I had the chance to visit an upper elementary classroom just a few days ago. While there I shared how the earth's climate has changed over time. I led them through the idea that we have all kinds of clues about past climate by looking at rocks. So, we examined hand samples of sandstone, shale and limestone and compared the clues from each rock type. We discussed how differences in temperature, atmosphere, proximity to water can change how a rock looks (not bad for a group of kids with no chemistry in their academic history) And if the weather cooperated we would have taken a field trip to some nearby cliffs to see the story they tell.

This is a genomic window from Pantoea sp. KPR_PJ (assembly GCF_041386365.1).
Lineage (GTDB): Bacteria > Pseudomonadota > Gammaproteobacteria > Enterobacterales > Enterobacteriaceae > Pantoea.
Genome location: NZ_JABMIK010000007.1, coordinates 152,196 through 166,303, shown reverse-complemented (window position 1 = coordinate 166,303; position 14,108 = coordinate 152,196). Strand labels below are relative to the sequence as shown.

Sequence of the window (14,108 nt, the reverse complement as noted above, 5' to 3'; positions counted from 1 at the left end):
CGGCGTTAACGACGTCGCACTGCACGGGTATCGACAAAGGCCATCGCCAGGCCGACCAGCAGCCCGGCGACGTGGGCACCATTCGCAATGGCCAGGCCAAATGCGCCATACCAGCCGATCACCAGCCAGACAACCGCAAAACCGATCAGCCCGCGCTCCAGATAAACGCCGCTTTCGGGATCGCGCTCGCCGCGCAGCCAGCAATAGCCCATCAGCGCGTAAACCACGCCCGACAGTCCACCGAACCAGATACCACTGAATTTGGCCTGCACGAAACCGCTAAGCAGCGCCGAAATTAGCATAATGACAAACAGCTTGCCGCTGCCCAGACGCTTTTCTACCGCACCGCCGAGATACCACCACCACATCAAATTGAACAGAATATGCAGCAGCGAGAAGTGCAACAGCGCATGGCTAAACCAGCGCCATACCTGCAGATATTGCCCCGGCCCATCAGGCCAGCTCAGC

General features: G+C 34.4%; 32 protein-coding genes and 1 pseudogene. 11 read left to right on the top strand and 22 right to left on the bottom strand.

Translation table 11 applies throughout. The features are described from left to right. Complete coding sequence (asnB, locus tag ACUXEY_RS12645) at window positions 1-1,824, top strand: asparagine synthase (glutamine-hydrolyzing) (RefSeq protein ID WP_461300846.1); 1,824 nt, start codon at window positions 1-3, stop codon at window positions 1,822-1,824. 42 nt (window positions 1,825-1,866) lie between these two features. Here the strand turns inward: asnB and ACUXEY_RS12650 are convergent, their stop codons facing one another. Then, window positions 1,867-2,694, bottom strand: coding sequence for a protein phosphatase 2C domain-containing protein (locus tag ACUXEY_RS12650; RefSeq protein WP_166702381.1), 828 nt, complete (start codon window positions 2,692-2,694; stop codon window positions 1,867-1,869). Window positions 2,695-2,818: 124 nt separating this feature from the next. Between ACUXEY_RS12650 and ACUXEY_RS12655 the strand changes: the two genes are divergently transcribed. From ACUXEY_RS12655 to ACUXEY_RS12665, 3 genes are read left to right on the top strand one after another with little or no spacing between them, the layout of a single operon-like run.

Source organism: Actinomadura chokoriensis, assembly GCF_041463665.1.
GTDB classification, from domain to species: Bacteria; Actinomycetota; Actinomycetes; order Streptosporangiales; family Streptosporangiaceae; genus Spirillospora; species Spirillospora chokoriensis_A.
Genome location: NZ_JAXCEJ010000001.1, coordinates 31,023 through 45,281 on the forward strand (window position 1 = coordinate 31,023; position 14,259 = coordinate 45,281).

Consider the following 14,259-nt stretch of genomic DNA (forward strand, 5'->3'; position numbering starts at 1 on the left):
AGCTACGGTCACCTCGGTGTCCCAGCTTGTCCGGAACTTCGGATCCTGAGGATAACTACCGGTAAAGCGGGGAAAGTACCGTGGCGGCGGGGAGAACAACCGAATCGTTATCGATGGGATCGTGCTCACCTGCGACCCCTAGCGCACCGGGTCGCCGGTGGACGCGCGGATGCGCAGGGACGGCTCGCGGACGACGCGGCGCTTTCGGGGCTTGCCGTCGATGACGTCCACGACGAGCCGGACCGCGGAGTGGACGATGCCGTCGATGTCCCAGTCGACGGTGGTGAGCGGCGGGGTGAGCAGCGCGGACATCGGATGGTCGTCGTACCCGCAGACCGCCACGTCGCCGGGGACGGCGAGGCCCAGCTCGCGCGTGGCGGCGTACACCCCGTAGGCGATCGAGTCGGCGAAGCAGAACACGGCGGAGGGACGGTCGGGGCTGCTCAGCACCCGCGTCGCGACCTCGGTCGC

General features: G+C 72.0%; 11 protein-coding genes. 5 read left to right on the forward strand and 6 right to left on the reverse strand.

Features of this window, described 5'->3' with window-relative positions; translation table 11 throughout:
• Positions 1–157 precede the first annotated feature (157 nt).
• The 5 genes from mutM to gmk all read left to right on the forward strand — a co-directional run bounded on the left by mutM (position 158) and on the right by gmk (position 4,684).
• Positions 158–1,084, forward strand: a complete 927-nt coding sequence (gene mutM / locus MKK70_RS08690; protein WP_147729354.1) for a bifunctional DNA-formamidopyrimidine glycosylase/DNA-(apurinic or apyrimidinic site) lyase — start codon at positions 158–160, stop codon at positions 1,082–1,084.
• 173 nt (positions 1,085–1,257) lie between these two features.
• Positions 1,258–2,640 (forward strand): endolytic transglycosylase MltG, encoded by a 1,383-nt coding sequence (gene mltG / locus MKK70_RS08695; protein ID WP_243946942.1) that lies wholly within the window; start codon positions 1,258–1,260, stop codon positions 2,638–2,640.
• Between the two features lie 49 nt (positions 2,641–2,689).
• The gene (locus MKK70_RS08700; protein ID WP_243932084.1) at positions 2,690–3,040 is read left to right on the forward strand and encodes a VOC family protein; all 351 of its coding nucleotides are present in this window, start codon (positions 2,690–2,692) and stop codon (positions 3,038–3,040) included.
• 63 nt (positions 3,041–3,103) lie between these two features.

One student, obviously getting information from her parents, decided to trap me about climate change. She was pretty smug when I replied that yes, the planet itself has survived past changes and will survive any future climate change except perhaps resulting from a large impact or our sun growing into a Red Giant.
Her face fell though when I said, we weren't concerned about the planet as much as we were concerned with the animals and even the human beings on the planet. I am amazed that we must still argue over the presence of climate change here on earth. I guess I'll just keep taking my show on the road one classroom at a time.
I bet the dinner discussion that night was interesting.